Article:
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March 1997 Volume 16 Number 4
MUSEUM CLOSED, CONVERTED INTO CINEPLEX
by Tom Nunn and Philip Jalsevac
Seagram will close its Waterloo museum next month to make way for an eight-screen Cineplex Odeon movie theatre that will occupy the historic building.
Cineplex Odeon says the $4-million-plus project will create a 1,320-seat complex, and Seagram hopes the move will spark development of its 4.6-hectare (11.5-acre) site in the city core.
The scheduled opening is about a year from now, Robert Tokio, executive vice-president of Cineplex Odeon Corp., told a news conference Wednesday. The museum's exterior will be retained as well as most historic features of the interior of the original building.
A dozen full-time staff and about eight part-time employees will lose their jobs when the 12-year-old museum closes March 27.
Before any development proceeds, a five-player agreement must be reached involving the city, Cineplex Odeon, Seagram, a developer and the non-profit Seagram Museum organization, which owns the museum and its property at Erb and Caroline streets. Six screens will be placed inside the museum structure, and a 5,500-square-foot addition will be built at the rear to house another two screens.
Gabor Jellinek, chairman of both the museum's foundation and the board of Joseph E. Seagram and Sons, flew in from Montreal for the news conference. "I'm sorry it had to happen," he said of the closure of the museum, the largest of its type in the world and "the only one of any significance" in displaying the history of distilling alcohol.
Jellinek said museum attendance has fallen to about 60,000 visitors a year compared to a peak of 170,000 shortly after it opened in 1984. Renovating the museum cost Seagram about $5 million, and the distilling company has funded the non-profit organization at a cost of more than $1 million annually.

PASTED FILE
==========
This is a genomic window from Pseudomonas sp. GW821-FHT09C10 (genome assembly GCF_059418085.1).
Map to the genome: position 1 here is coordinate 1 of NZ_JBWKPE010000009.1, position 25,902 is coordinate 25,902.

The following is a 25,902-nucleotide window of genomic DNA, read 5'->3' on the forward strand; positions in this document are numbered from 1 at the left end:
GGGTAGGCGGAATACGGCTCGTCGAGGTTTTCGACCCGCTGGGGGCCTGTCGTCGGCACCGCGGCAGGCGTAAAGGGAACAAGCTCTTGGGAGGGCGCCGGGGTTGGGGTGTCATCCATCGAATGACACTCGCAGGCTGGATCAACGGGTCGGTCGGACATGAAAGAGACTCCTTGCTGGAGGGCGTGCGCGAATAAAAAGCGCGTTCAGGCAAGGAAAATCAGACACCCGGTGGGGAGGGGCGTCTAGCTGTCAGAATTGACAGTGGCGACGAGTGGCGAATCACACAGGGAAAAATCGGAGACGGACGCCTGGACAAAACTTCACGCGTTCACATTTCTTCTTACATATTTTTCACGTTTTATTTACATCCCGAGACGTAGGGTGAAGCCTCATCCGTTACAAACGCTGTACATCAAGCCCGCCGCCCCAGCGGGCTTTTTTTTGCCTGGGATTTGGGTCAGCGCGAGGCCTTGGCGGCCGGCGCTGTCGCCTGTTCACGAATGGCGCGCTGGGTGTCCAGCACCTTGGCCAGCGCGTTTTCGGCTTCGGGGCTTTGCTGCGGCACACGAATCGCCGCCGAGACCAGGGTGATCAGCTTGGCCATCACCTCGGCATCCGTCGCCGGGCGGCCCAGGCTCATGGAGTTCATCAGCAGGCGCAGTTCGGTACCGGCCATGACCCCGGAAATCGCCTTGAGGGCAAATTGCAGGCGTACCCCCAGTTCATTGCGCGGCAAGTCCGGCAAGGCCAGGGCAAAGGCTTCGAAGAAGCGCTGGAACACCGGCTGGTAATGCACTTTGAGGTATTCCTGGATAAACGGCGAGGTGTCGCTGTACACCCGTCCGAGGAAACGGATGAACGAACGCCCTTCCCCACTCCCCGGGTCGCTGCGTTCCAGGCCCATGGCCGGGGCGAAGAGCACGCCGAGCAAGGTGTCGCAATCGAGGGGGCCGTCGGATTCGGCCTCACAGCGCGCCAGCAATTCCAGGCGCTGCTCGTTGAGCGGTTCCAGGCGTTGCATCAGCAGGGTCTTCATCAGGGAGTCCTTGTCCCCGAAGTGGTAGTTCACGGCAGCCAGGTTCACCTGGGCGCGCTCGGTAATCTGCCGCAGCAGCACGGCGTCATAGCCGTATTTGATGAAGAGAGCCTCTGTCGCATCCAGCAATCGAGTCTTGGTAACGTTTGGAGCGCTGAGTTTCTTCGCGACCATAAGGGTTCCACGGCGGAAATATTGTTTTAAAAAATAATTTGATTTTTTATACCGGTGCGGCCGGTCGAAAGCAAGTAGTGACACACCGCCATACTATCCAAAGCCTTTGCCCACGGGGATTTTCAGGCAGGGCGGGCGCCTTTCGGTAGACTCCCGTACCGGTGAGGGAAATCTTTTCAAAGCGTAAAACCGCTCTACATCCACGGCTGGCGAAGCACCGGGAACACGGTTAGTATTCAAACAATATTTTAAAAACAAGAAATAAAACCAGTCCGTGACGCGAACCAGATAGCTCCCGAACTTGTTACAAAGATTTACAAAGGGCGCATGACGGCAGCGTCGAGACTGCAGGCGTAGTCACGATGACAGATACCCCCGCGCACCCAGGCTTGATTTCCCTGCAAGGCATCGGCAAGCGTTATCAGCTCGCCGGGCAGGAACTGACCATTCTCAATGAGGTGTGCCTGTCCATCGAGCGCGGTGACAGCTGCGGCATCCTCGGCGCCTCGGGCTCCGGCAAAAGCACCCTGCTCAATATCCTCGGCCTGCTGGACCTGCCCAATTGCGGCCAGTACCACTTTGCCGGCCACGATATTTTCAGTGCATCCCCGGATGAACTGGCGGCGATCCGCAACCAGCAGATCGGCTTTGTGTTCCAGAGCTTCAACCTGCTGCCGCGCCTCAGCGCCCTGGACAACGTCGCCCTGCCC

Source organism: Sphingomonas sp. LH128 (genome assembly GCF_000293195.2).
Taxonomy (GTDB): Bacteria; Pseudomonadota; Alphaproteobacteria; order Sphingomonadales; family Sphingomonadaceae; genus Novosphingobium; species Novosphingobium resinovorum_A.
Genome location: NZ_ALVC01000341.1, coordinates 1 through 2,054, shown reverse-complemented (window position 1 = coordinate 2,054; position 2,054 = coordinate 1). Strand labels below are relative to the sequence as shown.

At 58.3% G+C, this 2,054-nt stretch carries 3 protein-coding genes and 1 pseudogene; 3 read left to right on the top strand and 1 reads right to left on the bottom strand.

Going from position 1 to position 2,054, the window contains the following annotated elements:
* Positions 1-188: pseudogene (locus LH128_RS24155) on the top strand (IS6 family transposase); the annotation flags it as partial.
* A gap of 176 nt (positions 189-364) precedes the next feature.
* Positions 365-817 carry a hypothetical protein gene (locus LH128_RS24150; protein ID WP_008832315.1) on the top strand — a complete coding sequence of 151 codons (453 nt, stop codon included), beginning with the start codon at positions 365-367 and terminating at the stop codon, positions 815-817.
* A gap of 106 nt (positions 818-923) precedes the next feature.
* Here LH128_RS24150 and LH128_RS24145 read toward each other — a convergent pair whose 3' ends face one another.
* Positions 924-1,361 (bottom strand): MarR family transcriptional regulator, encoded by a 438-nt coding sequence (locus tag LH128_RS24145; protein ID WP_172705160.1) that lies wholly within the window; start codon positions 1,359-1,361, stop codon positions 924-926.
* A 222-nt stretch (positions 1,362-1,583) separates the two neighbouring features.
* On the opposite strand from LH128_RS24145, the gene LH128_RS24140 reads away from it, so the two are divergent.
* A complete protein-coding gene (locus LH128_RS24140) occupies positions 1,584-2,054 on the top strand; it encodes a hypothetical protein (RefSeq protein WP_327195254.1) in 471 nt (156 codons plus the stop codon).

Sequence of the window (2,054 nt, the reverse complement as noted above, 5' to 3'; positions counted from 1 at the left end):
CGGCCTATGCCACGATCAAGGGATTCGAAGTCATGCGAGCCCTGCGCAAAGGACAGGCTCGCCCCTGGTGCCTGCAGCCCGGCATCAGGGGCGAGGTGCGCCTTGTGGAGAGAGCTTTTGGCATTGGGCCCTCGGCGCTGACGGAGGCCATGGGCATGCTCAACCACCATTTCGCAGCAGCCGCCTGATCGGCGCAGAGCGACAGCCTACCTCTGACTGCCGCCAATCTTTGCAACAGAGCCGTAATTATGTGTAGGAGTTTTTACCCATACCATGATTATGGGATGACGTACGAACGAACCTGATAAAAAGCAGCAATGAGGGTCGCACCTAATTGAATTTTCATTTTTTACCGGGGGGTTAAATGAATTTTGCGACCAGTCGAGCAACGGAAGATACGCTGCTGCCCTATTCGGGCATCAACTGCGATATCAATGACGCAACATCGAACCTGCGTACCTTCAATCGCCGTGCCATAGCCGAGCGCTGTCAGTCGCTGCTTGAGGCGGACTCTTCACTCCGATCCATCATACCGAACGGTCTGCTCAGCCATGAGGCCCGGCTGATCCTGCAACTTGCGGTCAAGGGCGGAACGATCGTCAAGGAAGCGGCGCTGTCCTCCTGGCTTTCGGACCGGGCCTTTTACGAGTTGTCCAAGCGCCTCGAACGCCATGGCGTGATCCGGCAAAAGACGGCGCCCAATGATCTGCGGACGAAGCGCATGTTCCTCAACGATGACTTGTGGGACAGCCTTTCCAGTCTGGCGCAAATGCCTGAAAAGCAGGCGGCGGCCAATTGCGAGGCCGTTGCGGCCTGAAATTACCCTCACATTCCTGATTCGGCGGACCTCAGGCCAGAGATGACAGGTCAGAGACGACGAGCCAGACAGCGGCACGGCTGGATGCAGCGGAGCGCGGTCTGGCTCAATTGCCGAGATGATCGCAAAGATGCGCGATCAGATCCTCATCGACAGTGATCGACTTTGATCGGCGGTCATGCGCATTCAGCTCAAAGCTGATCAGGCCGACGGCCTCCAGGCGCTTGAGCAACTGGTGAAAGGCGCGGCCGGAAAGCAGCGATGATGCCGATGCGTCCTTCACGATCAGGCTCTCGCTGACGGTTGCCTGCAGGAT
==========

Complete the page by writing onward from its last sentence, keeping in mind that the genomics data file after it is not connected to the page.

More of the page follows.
Tokio said it's virtually "a certainty" that a developer will want to create more than a cinema. Possibilities include specialty outlets such as music and bookstores, a restaurant, sportswear shop and other outlets geared to the entertainment, recreation and culture market, Tokio said.
Toronto-based Cineplex, with $500 million a year in revenues, is the largest theatre operator in Canada. It is 22 per cent owned by Charles Bronfman and a family trust and 42 per cent owned by Universal Studios Inc., which, in turn, is 80 per cent owned by Seagram, Tokio said.
Cineplex already has theatres in Kitchener and Cambridge, but it needed a presence in Waterloo, particularly one that would appeal to its considerable university student population, he said. Seagram officials are still discussing what will happen to the museum's current collections, library and archives. The former distillery that surrounded the museum, now mostly vacant land, closed in May 1991.